Example – Arthur and Paula, both 50 years old, own a house worth $750,000. They transfer the house to a qualified personal residence trust, retaining the right to live in the house for 20 years. At the end of the 20-year term, the house is distributed to their children. Arthur and Paula will be treated as making a gift of only $164,339 (based upon IRS published interest rates at the time the trust is created), which is well within the amount they can give their children without incurring gift tax. If the house appreciates at the rate of 5% per year, the house will be worth $1,989,973 by the end of the term, possibly saving their children over $821,535 (= 45% x ($1,989,973 - $164,339)) in estate taxes. Arthur and Paula can also enter into an agreement with the trustee, before the end of the 20 year term, to rent the house from the children for its fair rental value beginning at the end of the 20 year term.
. • The full value of the house will be included in your estate if you do not survive for the entire term of the trust (but your estate will not pay any more tax than if you had not created the trust).
. • If you rent the house at the end of the trust’s term, the rental you pay will be income to the remainder beneficiaries (e.g., the children), even though it's not deductible by you. However, your beneficiaries’ income should be offset, at least partially, by allowable deductions for depreciation and maintenance of the residence.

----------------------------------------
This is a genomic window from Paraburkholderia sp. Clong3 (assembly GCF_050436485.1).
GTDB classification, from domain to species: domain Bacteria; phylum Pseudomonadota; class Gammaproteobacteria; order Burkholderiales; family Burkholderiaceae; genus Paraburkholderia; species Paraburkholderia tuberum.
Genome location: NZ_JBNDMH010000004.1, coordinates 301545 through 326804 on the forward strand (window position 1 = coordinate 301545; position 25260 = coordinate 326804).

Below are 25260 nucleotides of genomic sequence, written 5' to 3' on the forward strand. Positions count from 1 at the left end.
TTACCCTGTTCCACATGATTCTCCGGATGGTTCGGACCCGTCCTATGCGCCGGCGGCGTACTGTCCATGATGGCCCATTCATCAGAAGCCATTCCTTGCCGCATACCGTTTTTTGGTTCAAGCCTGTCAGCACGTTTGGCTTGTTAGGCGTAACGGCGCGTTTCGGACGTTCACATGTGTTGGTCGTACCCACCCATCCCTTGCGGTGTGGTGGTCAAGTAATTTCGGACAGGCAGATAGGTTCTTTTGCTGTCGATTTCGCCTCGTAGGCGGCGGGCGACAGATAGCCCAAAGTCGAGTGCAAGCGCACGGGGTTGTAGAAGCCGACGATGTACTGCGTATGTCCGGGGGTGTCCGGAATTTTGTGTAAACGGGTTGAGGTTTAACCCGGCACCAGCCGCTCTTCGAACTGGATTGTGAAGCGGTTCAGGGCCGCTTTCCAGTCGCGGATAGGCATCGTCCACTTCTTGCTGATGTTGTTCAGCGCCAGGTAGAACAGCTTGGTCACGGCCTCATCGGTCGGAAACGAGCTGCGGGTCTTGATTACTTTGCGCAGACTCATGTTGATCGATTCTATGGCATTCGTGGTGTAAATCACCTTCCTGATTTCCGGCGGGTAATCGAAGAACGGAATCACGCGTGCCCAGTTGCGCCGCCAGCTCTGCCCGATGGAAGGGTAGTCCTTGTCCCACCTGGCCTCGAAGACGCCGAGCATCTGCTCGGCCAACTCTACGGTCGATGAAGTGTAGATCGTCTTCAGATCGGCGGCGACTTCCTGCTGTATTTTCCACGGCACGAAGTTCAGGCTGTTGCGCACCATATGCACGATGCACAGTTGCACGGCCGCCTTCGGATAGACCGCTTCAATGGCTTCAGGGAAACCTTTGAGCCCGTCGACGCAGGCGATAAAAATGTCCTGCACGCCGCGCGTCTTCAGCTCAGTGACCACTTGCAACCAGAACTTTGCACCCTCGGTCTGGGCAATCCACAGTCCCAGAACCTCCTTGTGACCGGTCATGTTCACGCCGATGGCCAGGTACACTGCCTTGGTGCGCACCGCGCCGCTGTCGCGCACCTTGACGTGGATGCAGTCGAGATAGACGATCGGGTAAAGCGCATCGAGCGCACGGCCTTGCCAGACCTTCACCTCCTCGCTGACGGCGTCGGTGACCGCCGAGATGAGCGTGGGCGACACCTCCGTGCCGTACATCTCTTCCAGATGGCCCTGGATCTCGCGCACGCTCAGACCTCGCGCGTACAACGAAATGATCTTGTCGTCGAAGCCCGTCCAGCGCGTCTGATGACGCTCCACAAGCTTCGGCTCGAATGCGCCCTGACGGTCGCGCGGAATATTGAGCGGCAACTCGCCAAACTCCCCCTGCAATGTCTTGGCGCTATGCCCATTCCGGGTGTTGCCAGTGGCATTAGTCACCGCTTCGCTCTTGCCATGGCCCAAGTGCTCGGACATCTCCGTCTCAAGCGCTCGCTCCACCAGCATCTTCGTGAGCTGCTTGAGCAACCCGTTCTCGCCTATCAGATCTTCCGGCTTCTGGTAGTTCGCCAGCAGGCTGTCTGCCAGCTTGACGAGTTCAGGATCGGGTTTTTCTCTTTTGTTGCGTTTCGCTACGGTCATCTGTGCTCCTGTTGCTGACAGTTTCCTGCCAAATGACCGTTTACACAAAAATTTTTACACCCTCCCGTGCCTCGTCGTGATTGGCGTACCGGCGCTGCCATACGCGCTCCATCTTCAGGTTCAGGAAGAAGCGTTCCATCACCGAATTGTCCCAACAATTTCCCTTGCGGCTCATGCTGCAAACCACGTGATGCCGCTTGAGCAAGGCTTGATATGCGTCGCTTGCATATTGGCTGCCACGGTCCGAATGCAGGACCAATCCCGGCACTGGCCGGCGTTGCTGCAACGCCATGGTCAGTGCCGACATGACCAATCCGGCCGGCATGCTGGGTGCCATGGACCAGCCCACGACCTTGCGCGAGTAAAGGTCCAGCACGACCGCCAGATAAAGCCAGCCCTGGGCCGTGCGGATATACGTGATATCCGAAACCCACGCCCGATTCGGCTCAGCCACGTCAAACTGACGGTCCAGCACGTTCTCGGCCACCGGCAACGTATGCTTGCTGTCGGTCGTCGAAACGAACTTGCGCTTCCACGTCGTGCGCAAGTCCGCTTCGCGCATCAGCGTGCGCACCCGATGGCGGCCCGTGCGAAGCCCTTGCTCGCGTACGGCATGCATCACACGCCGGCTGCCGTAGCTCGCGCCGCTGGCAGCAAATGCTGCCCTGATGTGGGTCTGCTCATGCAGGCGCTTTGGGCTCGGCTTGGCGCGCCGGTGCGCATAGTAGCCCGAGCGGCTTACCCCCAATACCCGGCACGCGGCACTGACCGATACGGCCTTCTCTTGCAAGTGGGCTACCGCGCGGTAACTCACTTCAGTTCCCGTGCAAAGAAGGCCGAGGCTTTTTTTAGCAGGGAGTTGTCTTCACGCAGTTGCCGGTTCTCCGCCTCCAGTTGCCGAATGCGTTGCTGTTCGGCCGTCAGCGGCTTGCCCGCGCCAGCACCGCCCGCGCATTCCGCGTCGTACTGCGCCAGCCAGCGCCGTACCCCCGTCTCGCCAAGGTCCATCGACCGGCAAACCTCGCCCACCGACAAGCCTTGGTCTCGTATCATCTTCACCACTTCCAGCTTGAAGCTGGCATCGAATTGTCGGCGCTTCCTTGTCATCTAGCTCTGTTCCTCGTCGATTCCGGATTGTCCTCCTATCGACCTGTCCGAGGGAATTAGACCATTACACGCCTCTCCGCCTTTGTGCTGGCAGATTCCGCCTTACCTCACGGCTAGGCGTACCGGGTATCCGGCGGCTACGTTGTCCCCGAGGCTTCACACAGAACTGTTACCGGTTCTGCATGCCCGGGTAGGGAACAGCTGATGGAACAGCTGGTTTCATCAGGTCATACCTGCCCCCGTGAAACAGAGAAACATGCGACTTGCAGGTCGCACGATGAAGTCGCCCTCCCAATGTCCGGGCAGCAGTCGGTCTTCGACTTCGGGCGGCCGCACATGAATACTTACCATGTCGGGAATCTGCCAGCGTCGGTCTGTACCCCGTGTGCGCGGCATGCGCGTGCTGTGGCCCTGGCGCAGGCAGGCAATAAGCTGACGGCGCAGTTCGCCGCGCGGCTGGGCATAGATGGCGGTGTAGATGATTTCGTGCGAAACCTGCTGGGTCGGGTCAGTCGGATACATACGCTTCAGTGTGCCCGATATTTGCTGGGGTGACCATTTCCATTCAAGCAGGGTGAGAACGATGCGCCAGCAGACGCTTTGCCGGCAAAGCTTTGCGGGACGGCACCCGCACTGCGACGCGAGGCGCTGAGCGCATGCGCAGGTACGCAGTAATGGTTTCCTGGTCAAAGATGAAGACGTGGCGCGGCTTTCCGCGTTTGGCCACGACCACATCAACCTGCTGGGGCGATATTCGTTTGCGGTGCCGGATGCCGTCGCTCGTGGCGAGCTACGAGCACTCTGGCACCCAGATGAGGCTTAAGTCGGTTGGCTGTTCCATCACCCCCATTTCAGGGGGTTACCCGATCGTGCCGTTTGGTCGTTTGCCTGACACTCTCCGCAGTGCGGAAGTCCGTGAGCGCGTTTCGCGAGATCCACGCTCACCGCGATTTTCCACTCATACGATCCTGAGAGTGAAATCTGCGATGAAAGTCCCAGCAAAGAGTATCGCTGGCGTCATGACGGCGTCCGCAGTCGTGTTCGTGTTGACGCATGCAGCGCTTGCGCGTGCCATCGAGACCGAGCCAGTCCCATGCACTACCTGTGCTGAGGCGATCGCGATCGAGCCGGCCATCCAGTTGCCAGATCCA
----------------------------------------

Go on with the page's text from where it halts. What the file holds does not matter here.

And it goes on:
Frequently Asked Questions
• May a qualified personal residence trust hold any assets other than a personal residence?
The only other asset the trust may hold besides a personal residence is a limited amount of cash—enough to meet up to three months of trust expenses.
• What if I no longer wish to live in the same house?
The trustee is permitted to sell the house and purchase a replacement residence within two years of the sale.
• What if I want to move to a rental community during the trust term?
The trust may provide that the house may be sold and the proceeds used to provide you with an annual payment—called a “qualified annuity interest”—for the remainder of the trust’s original term.
• If the trust holds my principal residence and sells it at again, can the trust avoid capital gain tax on the gain just as I could if I sold it myself?
Yes, probably. A qualified personal residence trust can usually be designed so that it qualifies for the same capital gain tax advantages that the grantor would enjoy if he or she retained ownership of the residence.
• I have heard that the estate tax has been repealed. Why should I bother to put my home into a trust?
The estate tax has been repealed only for people dying in 2010—not for anyone dying before or after that year. It will take an act of Congress to continue repeal beyond 2010. In light of the uncertainty of repeal, it may still make sense to take advantage of available tax saving techniques if you have sufficient wealth to be concerned about estate taxes. See our Newsletter Number 9 for an explanation of the Estate Tax “Repeal.”